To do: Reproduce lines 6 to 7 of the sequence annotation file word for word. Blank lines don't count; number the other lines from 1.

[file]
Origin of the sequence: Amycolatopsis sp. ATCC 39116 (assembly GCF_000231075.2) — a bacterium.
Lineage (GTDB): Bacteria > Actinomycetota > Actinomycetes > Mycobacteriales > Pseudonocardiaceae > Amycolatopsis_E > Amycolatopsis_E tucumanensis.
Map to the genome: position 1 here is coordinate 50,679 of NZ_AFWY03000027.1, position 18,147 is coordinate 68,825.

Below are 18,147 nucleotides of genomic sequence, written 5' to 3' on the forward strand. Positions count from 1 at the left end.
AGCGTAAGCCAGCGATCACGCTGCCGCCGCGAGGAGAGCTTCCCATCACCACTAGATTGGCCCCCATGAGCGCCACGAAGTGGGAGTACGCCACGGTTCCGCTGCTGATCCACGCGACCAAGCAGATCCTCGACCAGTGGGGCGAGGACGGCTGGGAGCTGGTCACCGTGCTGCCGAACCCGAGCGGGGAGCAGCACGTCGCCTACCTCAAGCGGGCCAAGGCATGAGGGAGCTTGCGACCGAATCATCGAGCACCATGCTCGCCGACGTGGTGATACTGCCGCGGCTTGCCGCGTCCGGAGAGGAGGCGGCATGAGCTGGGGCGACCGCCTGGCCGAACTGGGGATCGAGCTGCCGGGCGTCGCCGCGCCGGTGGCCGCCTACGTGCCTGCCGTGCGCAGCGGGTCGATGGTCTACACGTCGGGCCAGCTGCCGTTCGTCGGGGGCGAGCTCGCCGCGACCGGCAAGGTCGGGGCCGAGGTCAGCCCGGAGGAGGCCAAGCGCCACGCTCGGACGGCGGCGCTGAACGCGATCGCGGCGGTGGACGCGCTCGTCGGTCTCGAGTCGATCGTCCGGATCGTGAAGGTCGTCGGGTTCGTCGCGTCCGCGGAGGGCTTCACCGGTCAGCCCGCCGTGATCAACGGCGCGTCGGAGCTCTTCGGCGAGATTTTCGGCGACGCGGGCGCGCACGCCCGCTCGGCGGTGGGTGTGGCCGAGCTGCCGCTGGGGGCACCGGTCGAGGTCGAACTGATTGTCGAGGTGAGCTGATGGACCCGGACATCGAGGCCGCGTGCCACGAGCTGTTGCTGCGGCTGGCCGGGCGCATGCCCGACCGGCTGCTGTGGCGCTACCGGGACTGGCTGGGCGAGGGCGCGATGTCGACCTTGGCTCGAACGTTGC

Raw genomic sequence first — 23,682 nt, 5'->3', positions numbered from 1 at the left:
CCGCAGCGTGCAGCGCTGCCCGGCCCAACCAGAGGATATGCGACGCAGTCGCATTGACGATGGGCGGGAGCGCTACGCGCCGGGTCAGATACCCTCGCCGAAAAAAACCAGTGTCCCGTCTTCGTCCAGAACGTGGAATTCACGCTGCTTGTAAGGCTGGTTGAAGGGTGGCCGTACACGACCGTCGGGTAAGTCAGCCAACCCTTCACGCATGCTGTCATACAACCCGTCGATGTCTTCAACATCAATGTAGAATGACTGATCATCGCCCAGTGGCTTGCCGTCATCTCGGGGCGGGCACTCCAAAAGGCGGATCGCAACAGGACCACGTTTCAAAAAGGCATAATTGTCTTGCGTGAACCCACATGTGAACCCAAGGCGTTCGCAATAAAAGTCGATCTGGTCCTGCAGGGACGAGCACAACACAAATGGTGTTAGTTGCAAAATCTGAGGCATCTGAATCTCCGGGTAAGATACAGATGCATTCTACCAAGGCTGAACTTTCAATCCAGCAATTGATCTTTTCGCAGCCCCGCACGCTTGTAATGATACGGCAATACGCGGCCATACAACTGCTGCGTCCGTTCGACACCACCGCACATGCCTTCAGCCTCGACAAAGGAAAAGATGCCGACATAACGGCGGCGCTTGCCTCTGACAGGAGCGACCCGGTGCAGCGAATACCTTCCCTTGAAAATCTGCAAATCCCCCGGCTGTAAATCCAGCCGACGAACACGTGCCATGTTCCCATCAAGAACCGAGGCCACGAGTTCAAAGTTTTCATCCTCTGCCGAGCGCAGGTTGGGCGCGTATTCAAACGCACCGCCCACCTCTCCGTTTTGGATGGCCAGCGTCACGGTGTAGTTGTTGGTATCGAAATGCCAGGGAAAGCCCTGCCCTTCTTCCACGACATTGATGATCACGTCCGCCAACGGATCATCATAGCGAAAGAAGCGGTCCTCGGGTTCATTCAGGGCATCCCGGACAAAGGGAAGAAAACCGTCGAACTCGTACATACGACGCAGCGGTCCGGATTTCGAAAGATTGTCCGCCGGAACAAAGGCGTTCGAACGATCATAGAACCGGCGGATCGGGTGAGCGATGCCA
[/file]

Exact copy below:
Raw genomic sequence first — 23,682 nt, 5'->3', positions numbered from 1 at the left:
CCGCAGCGTGCAGCGCTGCCCGGCCCAACCAGAGGATATGCGACGCAGTCGCATTGACGATGGGCGGGAGCGCTACGCGCCGGGTCAGATACCCTCGCCGAAAAAAACCAGTGTCCCGTCTTCGTCCAGAACGTGGAATTCACGCTGCTTGTAAGGCTGGTTGAAGGGTGGCCGTACACGACCGTCGGGTAAGTCAGCCAACCCTTCACGCATGCTGTCATACAACCCGTCGATGTCTTCAACATCAATGTAGAATGACTGATCATCGCCCAGTGGCTTGCCGTCATCTCGGGGCGGGCACTCCAAAAGGCGGATCGCAACAGGACCACGTTTCAAAAAGGCATAATTGTCTTGCGTGAACCCACATGTGAACCCAAGGCGTTCGCAATAAAAGTCGATCTGGTCCTGCAGGGACGAGCACAACACAAATGGTGTTAGTTGCAAAATCTGAGGCATCTGAATCTCCGGGTAAGATACAGATGCATTCTACCAAGGCTGAACTTTCAATCCAGCAATTGATCTTTTCGCAGCCCCGCACGCTTGTAATGATACGGCAATACGCGGCCATACAACTGCTGCGTCCGTTCGACACCACCGCACATGCCTTCAGCCTCGACAAAGGAAAAGATGCCGACATAACGGCGGCGCTTGCCTCTGACAGGAGCGACCCGGTGCAGCGAATACCTTCCCTTGAAAATCTGCAAATCCCCCGGCTGTAAATCCAGCCGACGAACACGTGCCATGTTCCCATCAAGAACCGAGGCCACGAGTTCAAAGTTTTCATCCTCTGCCGAGCGCAGGTTGGGCGCGTATTCAAACGCACCGCCCACCTCTCCGTTTTGGATGGCCAGCGTCACGGTGTAGTTGTTGGTATCGAAATGCCAGGGAAAGCCCTGCCCTTCTTCCACGACATTGATGATCACGTCCGCCAACGGATCATCATAGCGAAAGAAGCGGTCCTCGGGTTCATTCAGGGCATCCCGGACAAAGGGAAGAAAACCGTCGAACTCGTACATACGACGCAGCGGTCCGGATTTCGAAAGATTGTCCGCCGGAACAAAGGCGTTCGAACGATCATAGAACCGGCGGATCGGGTGAGCGATGCCA